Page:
Two out of ten of my days in Ulaanbaatar, “the world’s coldest capital city,” were spent living in a traditional Mongolian yurt (also called a “ger”). As you read in part one of this trip report, the other eight days were spent wandering around the city center. Ulaanbaatar’s city center is mostly filled with the same ol’ buildings and apartments that can be found in practically any other Asian city, but the outskirts of the city are filled with houses and yurts. It’s quite a contrast going from one to the other. The Mongolians have been living in yurts for thousands of years, so entering a ger neighborhood is like walking into the past.
My entire time in the yurt was spent alongside my hostess, a middle-aged unmarried Mongolian woman whom I’ll refer to as “Oy.” I found Oy by responding to her ad on Airbnb for a Mongolian family home-stay – about $45 per night, which is not exactly cheap by Mongolian standards, but a fair deal considering she’d stay with me 24/7 and cook all my meals.
Oy was a strange woman. Not in a creepy way, rather in an absent-minded kind of way. She was nice and generous, but by the end of my two days with her, I couldn’t wait to get away from her. This was mostly due to the fact that communicating with her in English proved very difficult, and also due to how overbearing she was as a host.
It seemed like she had decent command of English, yet when I would say something simple to her like – “Should we start cooking dinner now?” – she would just look at me, give no reply, and then continue to go about doing whatever it was she was already doing. This must’ve happened tens if not hundreds of times in the span of two days. It seemed like she could speak English fairly well, but she would selectively listen to what I said to her. Very frustrating.
I eventually learned to just expect Oy’s strange behavior, and I tried my best to cope. I could tell she hated silence and felt uncomfortable when no one was talking. This is the opposite of me, as I prefer silence when there’s nothing good to talk about, or if I simply want a break from being social. She would tell me small bits about Mongolia’s culture, food, and history – some of which I found interesting, but other parts I found to be too “stock” or possibly even made up.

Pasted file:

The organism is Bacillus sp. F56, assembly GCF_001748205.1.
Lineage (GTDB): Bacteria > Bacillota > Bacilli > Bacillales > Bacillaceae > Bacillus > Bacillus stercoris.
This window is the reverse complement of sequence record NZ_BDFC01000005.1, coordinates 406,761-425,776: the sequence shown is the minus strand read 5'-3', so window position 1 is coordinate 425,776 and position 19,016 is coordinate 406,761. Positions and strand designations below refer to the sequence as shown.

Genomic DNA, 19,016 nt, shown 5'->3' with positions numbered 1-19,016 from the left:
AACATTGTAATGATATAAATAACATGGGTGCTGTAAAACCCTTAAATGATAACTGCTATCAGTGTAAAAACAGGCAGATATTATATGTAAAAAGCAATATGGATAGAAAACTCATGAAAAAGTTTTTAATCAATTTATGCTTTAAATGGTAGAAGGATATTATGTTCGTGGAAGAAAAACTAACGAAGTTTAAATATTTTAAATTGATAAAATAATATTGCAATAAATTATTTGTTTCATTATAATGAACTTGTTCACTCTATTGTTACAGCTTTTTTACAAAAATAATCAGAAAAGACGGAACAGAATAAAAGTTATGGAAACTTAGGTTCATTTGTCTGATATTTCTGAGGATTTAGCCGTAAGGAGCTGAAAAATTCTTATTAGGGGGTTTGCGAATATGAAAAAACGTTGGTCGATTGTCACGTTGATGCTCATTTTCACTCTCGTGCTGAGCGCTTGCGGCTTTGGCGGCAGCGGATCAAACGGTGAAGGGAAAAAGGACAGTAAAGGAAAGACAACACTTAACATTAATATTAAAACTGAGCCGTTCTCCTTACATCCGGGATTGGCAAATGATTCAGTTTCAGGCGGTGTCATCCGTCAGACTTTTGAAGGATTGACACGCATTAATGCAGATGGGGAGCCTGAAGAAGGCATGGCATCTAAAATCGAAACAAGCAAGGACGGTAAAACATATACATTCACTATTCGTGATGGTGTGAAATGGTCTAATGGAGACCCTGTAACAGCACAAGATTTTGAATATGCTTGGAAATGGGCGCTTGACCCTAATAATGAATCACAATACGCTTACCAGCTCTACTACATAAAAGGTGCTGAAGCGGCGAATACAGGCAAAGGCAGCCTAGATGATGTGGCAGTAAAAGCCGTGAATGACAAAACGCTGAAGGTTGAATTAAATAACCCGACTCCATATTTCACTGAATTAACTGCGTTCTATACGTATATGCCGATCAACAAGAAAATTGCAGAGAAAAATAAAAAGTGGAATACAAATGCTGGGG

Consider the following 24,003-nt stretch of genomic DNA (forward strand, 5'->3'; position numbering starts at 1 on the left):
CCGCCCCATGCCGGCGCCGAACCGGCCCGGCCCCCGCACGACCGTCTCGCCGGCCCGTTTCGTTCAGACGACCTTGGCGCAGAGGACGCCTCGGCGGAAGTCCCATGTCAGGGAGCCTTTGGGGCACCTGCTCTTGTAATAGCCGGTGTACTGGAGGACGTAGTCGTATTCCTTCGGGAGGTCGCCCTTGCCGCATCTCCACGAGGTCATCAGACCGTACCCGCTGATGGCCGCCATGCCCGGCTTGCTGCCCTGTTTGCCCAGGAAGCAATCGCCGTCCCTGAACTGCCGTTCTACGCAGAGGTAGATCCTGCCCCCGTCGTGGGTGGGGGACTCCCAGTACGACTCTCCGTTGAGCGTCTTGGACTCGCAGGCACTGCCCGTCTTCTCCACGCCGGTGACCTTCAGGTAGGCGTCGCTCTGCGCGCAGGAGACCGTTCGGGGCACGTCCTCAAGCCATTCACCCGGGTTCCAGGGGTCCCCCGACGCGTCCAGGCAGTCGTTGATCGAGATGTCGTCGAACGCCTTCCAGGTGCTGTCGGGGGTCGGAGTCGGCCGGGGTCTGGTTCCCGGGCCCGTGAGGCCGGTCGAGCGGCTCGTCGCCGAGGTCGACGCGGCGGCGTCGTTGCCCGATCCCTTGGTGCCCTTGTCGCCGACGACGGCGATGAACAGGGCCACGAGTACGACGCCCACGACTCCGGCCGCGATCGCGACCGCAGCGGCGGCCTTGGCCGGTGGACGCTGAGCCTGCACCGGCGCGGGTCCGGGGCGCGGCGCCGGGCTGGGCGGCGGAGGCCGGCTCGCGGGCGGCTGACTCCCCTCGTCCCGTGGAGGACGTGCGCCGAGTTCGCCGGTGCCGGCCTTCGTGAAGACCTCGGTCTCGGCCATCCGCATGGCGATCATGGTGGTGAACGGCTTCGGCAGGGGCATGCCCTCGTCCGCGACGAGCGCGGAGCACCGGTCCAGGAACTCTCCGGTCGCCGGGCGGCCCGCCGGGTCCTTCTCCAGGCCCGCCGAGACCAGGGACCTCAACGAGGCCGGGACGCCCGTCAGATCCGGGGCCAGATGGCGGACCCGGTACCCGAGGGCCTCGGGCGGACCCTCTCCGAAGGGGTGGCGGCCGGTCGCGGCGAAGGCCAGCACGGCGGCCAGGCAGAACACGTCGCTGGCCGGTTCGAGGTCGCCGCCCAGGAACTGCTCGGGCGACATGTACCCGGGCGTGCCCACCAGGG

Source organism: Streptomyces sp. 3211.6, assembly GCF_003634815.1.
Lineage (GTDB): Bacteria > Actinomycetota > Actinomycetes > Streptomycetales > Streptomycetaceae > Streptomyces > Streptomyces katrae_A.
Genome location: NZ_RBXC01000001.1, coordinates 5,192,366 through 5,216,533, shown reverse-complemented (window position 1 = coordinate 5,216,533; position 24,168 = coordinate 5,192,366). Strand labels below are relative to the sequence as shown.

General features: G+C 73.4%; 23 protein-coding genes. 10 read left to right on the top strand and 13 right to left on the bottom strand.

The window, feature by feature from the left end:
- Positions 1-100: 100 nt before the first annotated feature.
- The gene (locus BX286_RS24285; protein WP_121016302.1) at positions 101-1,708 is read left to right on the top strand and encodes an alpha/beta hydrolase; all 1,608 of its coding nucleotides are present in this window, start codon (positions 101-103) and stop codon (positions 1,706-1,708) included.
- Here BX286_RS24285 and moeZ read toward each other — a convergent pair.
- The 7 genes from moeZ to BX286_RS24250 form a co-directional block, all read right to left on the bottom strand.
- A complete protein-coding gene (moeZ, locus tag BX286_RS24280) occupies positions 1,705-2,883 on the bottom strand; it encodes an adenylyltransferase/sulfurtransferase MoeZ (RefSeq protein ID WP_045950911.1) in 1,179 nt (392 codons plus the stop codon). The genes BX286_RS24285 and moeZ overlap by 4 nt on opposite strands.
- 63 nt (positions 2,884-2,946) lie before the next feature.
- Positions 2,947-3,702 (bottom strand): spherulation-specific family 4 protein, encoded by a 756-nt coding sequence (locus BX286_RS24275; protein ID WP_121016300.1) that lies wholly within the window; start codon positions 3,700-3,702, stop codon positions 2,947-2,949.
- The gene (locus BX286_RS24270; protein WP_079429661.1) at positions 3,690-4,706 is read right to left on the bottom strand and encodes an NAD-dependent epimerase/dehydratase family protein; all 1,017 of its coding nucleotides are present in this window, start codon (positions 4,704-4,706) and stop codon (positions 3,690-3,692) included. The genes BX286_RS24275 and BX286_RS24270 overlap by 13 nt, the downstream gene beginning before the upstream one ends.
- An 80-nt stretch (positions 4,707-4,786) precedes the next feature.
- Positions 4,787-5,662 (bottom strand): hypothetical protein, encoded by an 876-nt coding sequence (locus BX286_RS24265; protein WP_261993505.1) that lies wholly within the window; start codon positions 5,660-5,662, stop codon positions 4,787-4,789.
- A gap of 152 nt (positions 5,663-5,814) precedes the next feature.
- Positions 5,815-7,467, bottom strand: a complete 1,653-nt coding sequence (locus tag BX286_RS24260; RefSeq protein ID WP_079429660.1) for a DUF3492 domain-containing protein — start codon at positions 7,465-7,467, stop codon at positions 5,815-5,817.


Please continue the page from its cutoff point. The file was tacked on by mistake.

As for her being so overbearing, this is also common in mainland Chinese people. The Chinese like to “micro host” whenever they have a guest in their home, especially if that guest is a foreigner from a land far, far away. This is nice and all, but usually I wish the host would just chill out and stop trying so hard, as most of the time I don’t actually want or need anything. But by telling a Chinese host you don’t need anything, they assume you’re simply trying to be humble and modest, as that’s what “good” guests are supposed to do in China. But in my case, I’m not exactly trying to be modest, I just genuinely don’t want or need anything, but it’s impossible to convince my hosts of that. Well apparently some Mongolian people also play the “overbearing host” role, as Oy certainly did. I appreciated her effort, but I sincerely don’t need much.
The inside of my yurt was about the size of a small bedroom, maybe 15 to 20 square (circular?) meters. Even though there were usually three to four people in the yurt at any given time, it never really felt too crowded. There were three separate makeshift beds, a dining table, two small dressers, a cooking shelf, and a coal furnace in the yurt. The furnace double functions as both a heater and a stove top. You can place pots and pans on top of the furnace to cook food. The furnace also helps to keep the inside of the yurt nice and toasty, but almost too toasty. I would sweat anytime the furnace was burning coal, yet whenever the furnace went out, the yurt’s temperature would quickly plunge to subzero. It was hard to get the inside temperature just right, as it was always either too hot or too cold.